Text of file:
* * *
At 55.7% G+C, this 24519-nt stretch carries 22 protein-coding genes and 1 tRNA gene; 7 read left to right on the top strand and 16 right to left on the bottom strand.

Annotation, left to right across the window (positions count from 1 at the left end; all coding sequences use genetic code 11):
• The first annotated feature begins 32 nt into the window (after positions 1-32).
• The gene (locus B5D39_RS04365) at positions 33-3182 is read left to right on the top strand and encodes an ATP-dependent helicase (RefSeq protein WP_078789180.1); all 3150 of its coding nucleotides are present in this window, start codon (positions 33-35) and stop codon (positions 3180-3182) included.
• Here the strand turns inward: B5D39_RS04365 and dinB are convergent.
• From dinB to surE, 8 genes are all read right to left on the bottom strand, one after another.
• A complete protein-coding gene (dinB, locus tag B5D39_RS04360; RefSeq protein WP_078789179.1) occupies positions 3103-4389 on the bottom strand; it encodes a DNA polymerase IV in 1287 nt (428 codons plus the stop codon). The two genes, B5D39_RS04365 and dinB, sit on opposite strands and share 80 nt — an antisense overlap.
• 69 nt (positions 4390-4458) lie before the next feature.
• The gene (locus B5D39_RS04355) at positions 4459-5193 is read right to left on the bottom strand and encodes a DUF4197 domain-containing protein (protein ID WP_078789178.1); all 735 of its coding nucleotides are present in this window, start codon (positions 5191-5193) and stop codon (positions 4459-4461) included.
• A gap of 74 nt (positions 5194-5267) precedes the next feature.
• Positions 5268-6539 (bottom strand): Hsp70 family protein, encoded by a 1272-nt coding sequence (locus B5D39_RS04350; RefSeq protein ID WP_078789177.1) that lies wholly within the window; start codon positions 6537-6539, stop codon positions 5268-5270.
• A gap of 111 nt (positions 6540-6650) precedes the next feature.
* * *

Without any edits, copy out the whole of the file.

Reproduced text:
At 55.7% G+C, this 24519-nt stretch carries 22 protein-coding genes and 1 tRNA gene; 7 read left to right on the top strand and 16 right to left on the bottom strand.

Annotation, left to right across the window (positions count from 1 at the left end; all coding sequences use genetic code 11):
• The first annotated feature begins 32 nt into the window (after positions 1-32).
• The gene (locus B5D39_RS04365) at positions 33-3182 is read left to right on the top strand and encodes an ATP-dependent helicase (RefSeq protein WP_078789180.1); all 3150 of its coding nucleotides are present in this window, start codon (positions 33-35) and stop codon (positions 3180-3182) included.
• Here the strand turns inward: B5D39_RS04365 and dinB are convergent.
• From dinB to surE, 8 genes are all read right to left on the bottom strand, one after another.
• A complete protein-coding gene (dinB, locus tag B5D39_RS04360; RefSeq protein WP_078789179.1) occupies positions 3103-4389 on the bottom strand; it encodes a DNA polymerase IV in 1287 nt (428 codons plus the stop codon). The two genes, B5D39_RS04365 and dinB, sit on opposite strands and share 80 nt — an antisense overlap.
• 69 nt (positions 4390-4458) lie before the next feature.
• The gene (locus B5D39_RS04355) at positions 4459-5193 is read right to left on the bottom strand and encodes a DUF4197 domain-containing protein (protein ID WP_078789178.1); all 735 of its coding nucleotides are present in this window, start codon (positions 5191-5193) and stop codon (positions 4459-4461) included.
• A gap of 74 nt (positions 5194-5267) precedes the next feature.
• Positions 5268-6539 (bottom strand): Hsp70 family protein, encoded by a 1272-nt coding sequence (locus B5D39_RS04350; RefSeq protein ID WP_078789177.1) that lies wholly within the window; start codon positions 6537-6539, stop codon positions 5268-5270.
• A gap of 111 nt (positions 6540-6650) precedes the next feature.